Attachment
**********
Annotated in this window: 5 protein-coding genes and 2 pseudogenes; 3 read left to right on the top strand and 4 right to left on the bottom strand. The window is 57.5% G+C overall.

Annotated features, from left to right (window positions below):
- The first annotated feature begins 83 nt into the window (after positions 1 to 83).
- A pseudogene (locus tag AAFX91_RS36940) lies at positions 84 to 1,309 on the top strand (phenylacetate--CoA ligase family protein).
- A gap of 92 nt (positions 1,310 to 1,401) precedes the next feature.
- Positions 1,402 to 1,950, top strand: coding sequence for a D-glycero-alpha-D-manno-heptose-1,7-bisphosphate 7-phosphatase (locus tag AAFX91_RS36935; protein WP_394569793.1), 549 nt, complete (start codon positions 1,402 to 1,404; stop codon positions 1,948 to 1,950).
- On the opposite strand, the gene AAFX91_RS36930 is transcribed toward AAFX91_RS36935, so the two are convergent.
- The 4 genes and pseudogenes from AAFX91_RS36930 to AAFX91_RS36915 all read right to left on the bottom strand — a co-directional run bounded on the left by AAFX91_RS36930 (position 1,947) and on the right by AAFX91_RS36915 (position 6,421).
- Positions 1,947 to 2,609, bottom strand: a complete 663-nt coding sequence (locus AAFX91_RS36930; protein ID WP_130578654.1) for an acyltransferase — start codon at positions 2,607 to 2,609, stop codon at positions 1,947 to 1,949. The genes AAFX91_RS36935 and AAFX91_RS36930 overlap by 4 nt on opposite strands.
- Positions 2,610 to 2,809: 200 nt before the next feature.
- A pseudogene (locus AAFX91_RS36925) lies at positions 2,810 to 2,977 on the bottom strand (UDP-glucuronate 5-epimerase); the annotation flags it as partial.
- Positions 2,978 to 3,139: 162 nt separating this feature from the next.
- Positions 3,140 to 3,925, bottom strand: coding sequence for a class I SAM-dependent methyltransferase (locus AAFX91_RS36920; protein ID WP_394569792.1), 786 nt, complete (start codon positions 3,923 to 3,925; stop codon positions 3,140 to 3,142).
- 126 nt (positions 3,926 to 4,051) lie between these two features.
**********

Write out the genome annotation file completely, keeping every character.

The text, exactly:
Annotated in this window: 5 protein-coding genes and 2 pseudogenes; 3 read left to right on the top strand and 4 right to left on the bottom strand. The window is 57.5% G+C overall.

Annotated features, from left to right (window positions below):
- The first annotated feature begins 83 nt into the window (after positions 1 to 83).
- A pseudogene (locus tag AAFX91_RS36940) lies at positions 84 to 1,309 on the top strand (phenylacetate--CoA ligase family protein).
- A gap of 92 nt (positions 1,310 to 1,401) precedes the next feature.
- Positions 1,402 to 1,950, top strand: coding sequence for a D-glycero-alpha-D-manno-heptose-1,7-bisphosphate 7-phosphatase (locus tag AAFX91_RS36935; protein WP_394569793.1), 549 nt, complete (start codon positions 1,402 to 1,404; stop codon positions 1,948 to 1,950).
- On the opposite strand, the gene AAFX91_RS36930 is transcribed toward AAFX91_RS36935, so the two are convergent.
- The 4 genes and pseudogenes from AAFX91_RS36930 to AAFX91_RS36915 all read right to left on the bottom strand — a co-directional run bounded on the left by AAFX91_RS36930 (position 1,947) and on the right by AAFX91_RS36915 (position 6,421).
- Positions 1,947 to 2,609, bottom strand: a complete 663-nt coding sequence (locus AAFX91_RS36930; protein ID WP_130578654.1) for an acyltransferase — start codon at positions 2,607 to 2,609, stop codon at positions 1,947 to 1,949. The genes AAFX91_RS36935 and AAFX91_RS36930 overlap by 4 nt on opposite strands.
- Positions 2,610 to 2,809: 200 nt before the next feature.
- A pseudogene (locus AAFX91_RS36925) lies at positions 2,810 to 2,977 on the bottom strand (UDP-glucuronate 5-epimerase); the annotation flags it as partial.
- Positions 2,978 to 3,139: 162 nt separating this feature from the next.
- Positions 3,140 to 3,925, bottom strand: coding sequence for a class I SAM-dependent methyltransferase (locus AAFX91_RS36920; protein ID WP_394569792.1), 786 nt, complete (start codon positions 3,923 to 3,925; stop codon positions 3,140 to 3,142).
- 126 nt (positions 3,926 to 4,051) lie between these two features.